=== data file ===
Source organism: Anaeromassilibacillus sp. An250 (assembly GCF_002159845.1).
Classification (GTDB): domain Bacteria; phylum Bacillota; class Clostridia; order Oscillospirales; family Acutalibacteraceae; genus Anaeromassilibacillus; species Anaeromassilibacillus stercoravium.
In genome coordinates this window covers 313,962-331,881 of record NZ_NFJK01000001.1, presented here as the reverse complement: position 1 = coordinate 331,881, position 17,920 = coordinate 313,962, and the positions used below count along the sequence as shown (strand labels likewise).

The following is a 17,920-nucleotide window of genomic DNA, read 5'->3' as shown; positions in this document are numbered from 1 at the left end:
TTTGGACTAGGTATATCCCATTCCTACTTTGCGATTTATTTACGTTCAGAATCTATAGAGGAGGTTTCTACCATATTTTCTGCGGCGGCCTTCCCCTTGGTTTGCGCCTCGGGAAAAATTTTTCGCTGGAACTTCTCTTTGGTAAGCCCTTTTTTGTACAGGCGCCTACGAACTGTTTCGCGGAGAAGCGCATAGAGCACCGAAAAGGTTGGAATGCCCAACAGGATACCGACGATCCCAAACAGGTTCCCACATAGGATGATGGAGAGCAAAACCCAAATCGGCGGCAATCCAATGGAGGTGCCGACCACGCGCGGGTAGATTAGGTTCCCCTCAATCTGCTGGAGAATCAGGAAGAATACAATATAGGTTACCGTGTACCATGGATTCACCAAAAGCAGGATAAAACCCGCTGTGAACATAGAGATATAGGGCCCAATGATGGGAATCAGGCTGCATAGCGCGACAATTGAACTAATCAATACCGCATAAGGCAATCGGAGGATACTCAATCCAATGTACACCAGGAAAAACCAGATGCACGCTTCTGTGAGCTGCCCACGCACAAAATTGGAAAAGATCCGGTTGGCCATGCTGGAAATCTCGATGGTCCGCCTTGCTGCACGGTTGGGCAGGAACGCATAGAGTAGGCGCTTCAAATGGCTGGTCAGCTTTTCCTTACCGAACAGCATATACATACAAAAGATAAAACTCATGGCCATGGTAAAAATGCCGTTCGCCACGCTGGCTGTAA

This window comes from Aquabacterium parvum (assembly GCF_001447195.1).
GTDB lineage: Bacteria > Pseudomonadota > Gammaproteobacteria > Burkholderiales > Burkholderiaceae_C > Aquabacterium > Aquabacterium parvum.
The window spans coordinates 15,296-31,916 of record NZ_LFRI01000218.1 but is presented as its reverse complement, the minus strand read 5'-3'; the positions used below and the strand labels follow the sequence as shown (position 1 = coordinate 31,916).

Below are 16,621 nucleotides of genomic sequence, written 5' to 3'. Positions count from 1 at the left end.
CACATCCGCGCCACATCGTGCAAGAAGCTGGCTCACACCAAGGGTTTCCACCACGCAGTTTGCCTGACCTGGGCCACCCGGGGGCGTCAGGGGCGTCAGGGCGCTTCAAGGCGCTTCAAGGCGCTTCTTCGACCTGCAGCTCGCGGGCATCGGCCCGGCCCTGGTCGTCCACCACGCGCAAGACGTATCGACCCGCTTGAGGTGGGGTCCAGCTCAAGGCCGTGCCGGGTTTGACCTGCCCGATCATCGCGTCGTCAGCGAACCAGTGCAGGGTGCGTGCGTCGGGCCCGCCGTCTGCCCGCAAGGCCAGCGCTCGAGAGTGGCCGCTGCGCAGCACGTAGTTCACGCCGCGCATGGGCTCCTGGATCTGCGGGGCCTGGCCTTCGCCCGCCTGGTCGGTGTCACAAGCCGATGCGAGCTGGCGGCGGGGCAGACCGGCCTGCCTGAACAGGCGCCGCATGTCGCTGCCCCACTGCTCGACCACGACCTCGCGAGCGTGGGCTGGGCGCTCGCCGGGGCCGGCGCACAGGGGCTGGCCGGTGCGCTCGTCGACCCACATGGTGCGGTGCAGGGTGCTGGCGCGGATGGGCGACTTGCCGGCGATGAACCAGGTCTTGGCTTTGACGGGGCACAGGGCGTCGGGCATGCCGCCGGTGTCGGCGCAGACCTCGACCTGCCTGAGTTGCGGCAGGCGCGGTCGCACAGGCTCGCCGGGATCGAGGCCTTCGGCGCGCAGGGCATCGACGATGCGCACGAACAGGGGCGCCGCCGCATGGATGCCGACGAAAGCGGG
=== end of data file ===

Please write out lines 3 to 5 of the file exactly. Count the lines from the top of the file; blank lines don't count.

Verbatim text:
In genome coordinates this window covers 313,962-331,881 of record NZ_NFJK01000001.1, presented here as the reverse complement: position 1 = coordinate 331,881, position 17,920 = coordinate 313,962, and the positions used below count along the sequence as shown (strand labels likewise).

The following is a 17,920-nucleotide window of genomic DNA, read 5'->3' as shown; positions in this document are numbered from 1 at the left end:
TTTGGACTAGGTATATCCCATTCCTACTTTGCGATTTATTTACGTTCAGAATCTATAGAGGAGGTTTCTACCATATTTTCTGCGGCGGCCTTCCCCTTGGTTTGCGCCTCGGGAAAAATTTTTCGCTGGAACTTCTCTTTGGTAAGCCCTTTTTTGTACAGGCGCCTACGAACTGTTTCGCGGAGAAGCGCATAGAGCACCGAAAAGGTTGGAATGCCCAACAGGATACCGACGATCCCAAACAGGTTCCCACATAGGATGATGGAGAGCAAAACCCAAATCGGCGGCAATCCAATGGAGGTGCCGACCACGCGCGGGTAGATTAGGTTCCCCTCAATCTGCTGGAGAATCAGGAAGAATACAATATAGGTTACCGTGTACCATGGATTCACCAAAAGCAGGATAAAACCCGCTGTGAACATAGAGATATAGGGCCCAATGATGGGAATCAGGCTGCATAGCGCGACAATTGAACTAATCAATACCGCATAAGGCAATCGGAGGATACTCAATCCAATGTACACCAGGAAAAACCAGATGCACGCTTCTGTGAGCTGCCCACGCACAAAATTGGAAAAGATCCGGTTGGCCATGCTGGAAATCTCGATGGTCCGCCTTGCTGCACGGTTGGGCAGGAACGCATAGAGTAGGCGCTTCAAATGGCTGGTCAGCTTTTCCTTACCGAACAGCATATACATACAAAAGATAAAACTCATGGCCATGGTAAAAATGCCGTTCGCCACGCTGGCTGTAA